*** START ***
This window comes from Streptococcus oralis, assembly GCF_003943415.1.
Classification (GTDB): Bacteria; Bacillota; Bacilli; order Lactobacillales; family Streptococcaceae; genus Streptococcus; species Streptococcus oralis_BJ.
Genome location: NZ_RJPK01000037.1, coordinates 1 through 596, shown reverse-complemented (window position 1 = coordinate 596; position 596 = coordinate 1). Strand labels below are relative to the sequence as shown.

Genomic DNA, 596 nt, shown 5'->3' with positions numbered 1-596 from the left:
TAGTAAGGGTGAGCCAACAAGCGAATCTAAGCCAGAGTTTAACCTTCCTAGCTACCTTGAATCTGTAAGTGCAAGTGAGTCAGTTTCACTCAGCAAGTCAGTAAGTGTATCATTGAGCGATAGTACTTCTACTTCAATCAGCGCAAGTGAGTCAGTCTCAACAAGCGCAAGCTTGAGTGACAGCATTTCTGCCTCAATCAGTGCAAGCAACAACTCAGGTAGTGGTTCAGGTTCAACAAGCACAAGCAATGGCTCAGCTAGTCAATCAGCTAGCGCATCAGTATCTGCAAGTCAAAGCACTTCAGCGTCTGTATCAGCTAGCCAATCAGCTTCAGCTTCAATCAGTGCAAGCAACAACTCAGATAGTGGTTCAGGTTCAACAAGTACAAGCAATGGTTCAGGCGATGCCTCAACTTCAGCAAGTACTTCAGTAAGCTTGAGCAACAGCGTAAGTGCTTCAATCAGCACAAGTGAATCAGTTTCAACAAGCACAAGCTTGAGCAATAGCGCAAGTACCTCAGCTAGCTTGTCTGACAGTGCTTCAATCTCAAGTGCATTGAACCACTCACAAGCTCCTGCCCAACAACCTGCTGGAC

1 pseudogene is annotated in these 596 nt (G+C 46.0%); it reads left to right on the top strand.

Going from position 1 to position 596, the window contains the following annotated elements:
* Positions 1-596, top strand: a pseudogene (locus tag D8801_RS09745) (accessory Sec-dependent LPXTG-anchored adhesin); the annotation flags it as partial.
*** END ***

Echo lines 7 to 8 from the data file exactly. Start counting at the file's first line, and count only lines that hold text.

Going from position 1 to position 596, the window contains the following annotated elements:
* Positions 1-596, top strand: a pseudogene (locus tag D8801_RS09745) (accessory Sec-dependent LPXTG-anchored adhesin); the annotation flags it as partial.